Ocular Manifestations of Meningitis in Children

  • M Chaudhary Ophthalmology, Assistant Professor, B.P. Koirala Lions Center for ophthalmic Studies, Tribhuvan University Teaching Hospital, Maharajgunj Kathmandu
  • DN Shah B.P. Koirala Lions Center for ophthalmic Studies, Tribhuvan University Teaching Hospital, Maharajgunj Kathmandu
  • PR Sharma Department of Paediatrics, Tribhuvan University Teaching Hospital, Maharajgunj Kathmandu
Keywords: Bacterial Meningitis, Tubercular, Pyogenic, oculovisual anomalies, optic atrophy


Introduction: Meningitis is the most common central nervous system disease affecting children leading to focal neurological deficits and various oculovisual anomalies including blindness in children. The objective of this study was to evaluate the oculovisual anomalies occurring in Nepalese children suffering from different types of bacterial meningitis.

Materials and Methods: A Prospective, study was undertaken for 18 months at B.P.Koirala Lion’s Center for ophthalmic studies, TU Teaching Hospital to study the children suffering from bacterial meningitis admitted at Kanti Children’s Hospital for ocular involvement. A through history, anterior and posterior segment ocular examination and investigations like blood, CSF and CT scan were done.

Results: A total of 182 cases of bacterial meningitis were screened. Tubercular meningitis cases were 40 (21.97%) and Pyogenic were 142 (78.02%). Oculovisual anomalies were seen in 70 (38.46%) cases. The ocular abnormalities included pupillary changes (34.28%), Cranial Nerve Palsy (22.86%), Fundus changes (35.72%), Cortical Blindness (4.28%), Panophthalmitis and Proptosis (1.43%). Third nerve involvement was seen in 17.14% cases, sixth nerve in 4.29% cases, Papilledema in 11.43 % and Optic atrophy in 22.86 %. Risk factors included late presentation; hydrocephalous and increased CSF cell count and protein level.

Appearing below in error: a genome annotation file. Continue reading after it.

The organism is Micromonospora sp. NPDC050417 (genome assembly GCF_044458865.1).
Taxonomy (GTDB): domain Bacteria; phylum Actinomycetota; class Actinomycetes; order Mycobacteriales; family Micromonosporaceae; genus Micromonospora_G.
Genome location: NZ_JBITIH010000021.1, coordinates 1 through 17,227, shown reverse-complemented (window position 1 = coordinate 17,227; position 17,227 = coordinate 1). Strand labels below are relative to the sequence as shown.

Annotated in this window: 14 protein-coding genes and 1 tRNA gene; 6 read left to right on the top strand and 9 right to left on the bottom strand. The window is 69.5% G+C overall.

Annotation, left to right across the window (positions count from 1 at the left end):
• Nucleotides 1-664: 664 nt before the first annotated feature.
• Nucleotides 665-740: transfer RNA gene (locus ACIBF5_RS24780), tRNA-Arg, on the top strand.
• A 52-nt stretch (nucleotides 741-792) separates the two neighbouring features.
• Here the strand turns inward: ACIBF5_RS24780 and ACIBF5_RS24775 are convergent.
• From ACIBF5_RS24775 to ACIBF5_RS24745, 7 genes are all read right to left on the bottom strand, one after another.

Conclusion: Oculovisual anomalies formed an important group of clinical manifestations of bacterial meningitis. Incidence of oculovisual anomalies was more frequently seen in Tubercular meningitis (55%).Children with early presentation and intervention had better prognosis. Hence, timely intervention and health education is important.

J. Nepal Paediatr. Soc. 32(2) 2012 136-141

doi: http://dx.doi.org/10.3126/jnps.v32i2.5534


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How to Cite
Chaudhary, M., Shah, D., & Sharma, P. (2012). Ocular Manifestations of Meningitis in Children. Journal of Nepal Paediatric Society, 32(2), 136-141. https://doi.org/10.3126/jnps.v32i2.5534
Original Articles